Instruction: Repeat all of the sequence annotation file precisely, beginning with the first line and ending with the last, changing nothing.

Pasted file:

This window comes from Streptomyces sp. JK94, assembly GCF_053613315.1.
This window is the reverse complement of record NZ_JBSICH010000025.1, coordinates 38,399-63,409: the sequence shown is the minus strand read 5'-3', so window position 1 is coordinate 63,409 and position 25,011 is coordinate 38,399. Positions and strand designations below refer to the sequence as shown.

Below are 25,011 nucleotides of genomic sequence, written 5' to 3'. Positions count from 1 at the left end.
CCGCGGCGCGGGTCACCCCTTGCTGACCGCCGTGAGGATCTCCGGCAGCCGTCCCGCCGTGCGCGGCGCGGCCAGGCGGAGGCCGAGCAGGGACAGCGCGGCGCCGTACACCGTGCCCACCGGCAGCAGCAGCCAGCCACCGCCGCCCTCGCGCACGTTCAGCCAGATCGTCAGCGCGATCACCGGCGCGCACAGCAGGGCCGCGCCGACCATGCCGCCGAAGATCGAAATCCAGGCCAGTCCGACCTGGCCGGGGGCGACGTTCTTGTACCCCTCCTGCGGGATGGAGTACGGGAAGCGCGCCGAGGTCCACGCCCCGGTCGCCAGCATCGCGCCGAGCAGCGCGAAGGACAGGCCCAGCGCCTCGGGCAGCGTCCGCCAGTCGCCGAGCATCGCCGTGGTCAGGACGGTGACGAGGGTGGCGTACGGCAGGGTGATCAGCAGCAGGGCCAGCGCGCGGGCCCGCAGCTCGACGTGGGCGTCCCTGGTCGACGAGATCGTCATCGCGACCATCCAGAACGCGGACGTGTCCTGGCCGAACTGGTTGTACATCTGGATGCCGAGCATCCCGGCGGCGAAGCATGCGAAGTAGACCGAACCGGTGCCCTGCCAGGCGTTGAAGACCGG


This window comes from Streptomyces sp. JK94, assembly GCF_053613315.1.
This window is the reverse complement of record NZ_JBSICH010000025.1, coordinates 38,399-63,409: the sequence shown is the minus strand read 5'-3', so window position 1 is coordinate 63,409 and position 25,011 is coordinate 38,399. Positions and strand designations below refer to the sequence as shown.

Below are 25,011 nucleotides of genomic sequence, written 5' to 3'. Positions count from 1 at the left end.
CCGCGGCGCGGGTCACCCCTTGCTGACCGCCGTGAGGATCTCCGGCAGCCGTCCCGCCGTGCGCGGCGCGGCCAGGCGGAGGCCGAGCAGGGACAGCGCGGCGCCGTACACCGTGCCCACCGGCAGCAGCAGCCAGCCACCGCCGCCCTCGCGCACGTTCAGCCAGATCGTCAGCGCGATCACCGGCGCGCACAGCAGGGCCGCGCCGACCATGCCGCCGAAGATCGAAATCCAGGCCAGTCCGACCTGGCCGGGGGCGACGTTCTTGTACCCCTCCTGCGGGATGGAGTACGGGAAGCGCGCCGAGGTCCACGCCCCGGTCGCCAGCATCGCGCCGAGCAGCGCGAAGGACAGGCCCAGCGCCTCGGGCAGCGTCCGCCAGTCGCCGAGCATCGCCGTGGTCAGGACGGTGACGAGGGTGGCGTACGGCAGGGTGATCAGCAGCAGGGCCAGCGCGCGGGCCCGCAGCTCGACGTGGGCGTCCCTGGTCGACGAGATCGTCATCGCGACCATCCAGAACGCGGACGTGTCCTGGCCGAACTGGTTGTACATCTGGATGCCGAGCATCCCGGCGGCGAAGCATGCGAAGTAGACCGAACCGGTGCCCTGCCAGGCGTTGAAGACCGG